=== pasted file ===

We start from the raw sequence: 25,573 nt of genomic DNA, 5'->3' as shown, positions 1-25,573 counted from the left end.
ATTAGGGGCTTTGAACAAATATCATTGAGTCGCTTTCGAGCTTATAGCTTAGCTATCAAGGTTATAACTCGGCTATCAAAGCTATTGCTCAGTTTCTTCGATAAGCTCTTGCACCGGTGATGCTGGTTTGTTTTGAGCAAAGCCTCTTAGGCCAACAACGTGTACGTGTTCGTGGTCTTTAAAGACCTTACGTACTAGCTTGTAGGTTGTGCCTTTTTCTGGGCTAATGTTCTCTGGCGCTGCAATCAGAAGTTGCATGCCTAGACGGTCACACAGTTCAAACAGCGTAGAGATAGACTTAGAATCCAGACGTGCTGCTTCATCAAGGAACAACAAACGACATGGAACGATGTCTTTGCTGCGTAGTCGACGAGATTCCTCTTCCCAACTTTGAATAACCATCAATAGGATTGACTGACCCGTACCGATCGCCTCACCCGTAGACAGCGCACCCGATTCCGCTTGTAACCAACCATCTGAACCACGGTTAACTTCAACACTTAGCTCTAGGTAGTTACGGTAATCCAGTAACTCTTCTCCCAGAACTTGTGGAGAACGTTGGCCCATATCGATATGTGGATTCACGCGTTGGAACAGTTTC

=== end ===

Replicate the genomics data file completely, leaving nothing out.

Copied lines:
We start from the raw sequence: 25,573 nt of genomic DNA, 5'->3' as shown, positions 1-25,573 counted from the left end.
ATTAGGGGCTTTGAACAAATATCATTGAGTCGCTTTCGAGCTTATAGCTTAGCTATCAAGGTTATAACTCGGCTATCAAAGCTATTGCTCAGTTTCTTCGATAAGCTCTTGCACCGGTGATGCTGGTTTGTTTTGAGCAAAGCCTCTTAGGCCAACAACGTGTACGTGTTCGTGGTCTTTAAAGACCTTACGTACTAGCTTGTAGGTTGTGCCTTTTTCTGGGCTAATGTTCTCTGGCGCTGCAATCAGAAGTTGCATGCCTAGACGGTCACACAGTTCAAACAGCGTAGAGATAGACTTAGAATCCAGACGTGCTGCTTCATCAAGGAACAACAAACGACATGGAACGATGTCTTTGCTGCGTAGTCGACGAGATTCCTCTTCCCAACTTTGAATAACCATCAATAGGATTGACTGACCCGTACCGATCGCCTCACCCGTAGACAGCGCACCCGATTCCGCTTGTAACCAACCATCTGAACCACGGTTAACTTCAACACTTAGCTCTAGGTAGTTACGGTAATCCAGTAACTCTTCTCCCAGAACTTGTGGAGAACGTTGGCCCATATCGATATGTGGATTCACGCGTTGGAACAGTTTC